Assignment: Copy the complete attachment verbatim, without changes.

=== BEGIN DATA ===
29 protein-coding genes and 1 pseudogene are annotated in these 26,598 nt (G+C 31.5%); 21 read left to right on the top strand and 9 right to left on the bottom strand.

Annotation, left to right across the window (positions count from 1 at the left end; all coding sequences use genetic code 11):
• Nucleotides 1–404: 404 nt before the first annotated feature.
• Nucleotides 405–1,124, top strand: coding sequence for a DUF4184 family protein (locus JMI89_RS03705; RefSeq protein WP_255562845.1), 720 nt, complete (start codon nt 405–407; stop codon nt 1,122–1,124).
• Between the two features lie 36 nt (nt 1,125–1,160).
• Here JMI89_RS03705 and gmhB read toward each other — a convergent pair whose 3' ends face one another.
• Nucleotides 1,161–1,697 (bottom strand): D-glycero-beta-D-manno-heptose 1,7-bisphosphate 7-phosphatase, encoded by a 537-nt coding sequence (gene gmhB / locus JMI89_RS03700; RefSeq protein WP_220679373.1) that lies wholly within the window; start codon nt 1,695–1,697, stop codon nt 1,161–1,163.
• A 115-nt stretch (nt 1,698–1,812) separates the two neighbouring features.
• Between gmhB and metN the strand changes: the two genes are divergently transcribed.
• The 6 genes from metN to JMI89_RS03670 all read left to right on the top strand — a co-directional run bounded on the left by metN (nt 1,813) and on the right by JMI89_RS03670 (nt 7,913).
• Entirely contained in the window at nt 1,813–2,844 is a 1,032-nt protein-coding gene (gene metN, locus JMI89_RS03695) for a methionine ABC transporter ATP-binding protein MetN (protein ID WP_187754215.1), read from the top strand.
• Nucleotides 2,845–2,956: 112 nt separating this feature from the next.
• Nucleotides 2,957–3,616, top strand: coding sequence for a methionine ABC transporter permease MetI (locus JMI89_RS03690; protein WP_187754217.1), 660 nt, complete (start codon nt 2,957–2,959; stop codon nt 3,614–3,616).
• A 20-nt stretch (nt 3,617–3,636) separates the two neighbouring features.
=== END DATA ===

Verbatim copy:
29 protein-coding genes and 1 pseudogene are annotated in these 26,598 nt (G+C 31.5%); 21 read left to right on the top strand and 9 right to left on the bottom strand.

Annotation, left to right across the window (positions count from 1 at the left end; all coding sequences use genetic code 11):
• Nucleotides 1–404: 404 nt before the first annotated feature.
• Nucleotides 405–1,124, top strand: coding sequence for a DUF4184 family protein (locus JMI89_RS03705; RefSeq protein WP_255562845.1), 720 nt, complete (start codon nt 405–407; stop codon nt 1,122–1,124).
• Between the two features lie 36 nt (nt 1,125–1,160).
• Here JMI89_RS03705 and gmhB read toward each other — a convergent pair whose 3' ends face one another.
• Nucleotides 1,161–1,697 (bottom strand): D-glycero-beta-D-manno-heptose 1,7-bisphosphate 7-phosphatase, encoded by a 537-nt coding sequence (gene gmhB / locus JMI89_RS03700; RefSeq protein WP_220679373.1) that lies wholly within the window; start codon nt 1,695–1,697, stop codon nt 1,161–1,163.
• A 115-nt stretch (nt 1,698–1,812) separates the two neighbouring features.
• Between gmhB and metN the strand changes: the two genes are divergently transcribed.
• The 6 genes from metN to JMI89_RS03670 all read left to right on the top strand — a co-directional run bounded on the left by metN (nt 1,813) and on the right by JMI89_RS03670 (nt 7,913).
• Entirely contained in the window at nt 1,813–2,844 is a 1,032-nt protein-coding gene (gene metN, locus JMI89_RS03695) for a methionine ABC transporter ATP-binding protein MetN (protein ID WP_187754215.1), read from the top strand.
• Nucleotides 2,845–2,956: 112 nt separating this feature from the next.
• Nucleotides 2,957–3,616, top strand: coding sequence for a methionine ABC transporter permease MetI (locus JMI89_RS03690; protein WP_187754217.1), 660 nt, complete (start codon nt 2,957–2,959; stop codon nt 3,614–3,616).
• A 20-nt stretch (nt 3,617–3,636) separates the two neighbouring features.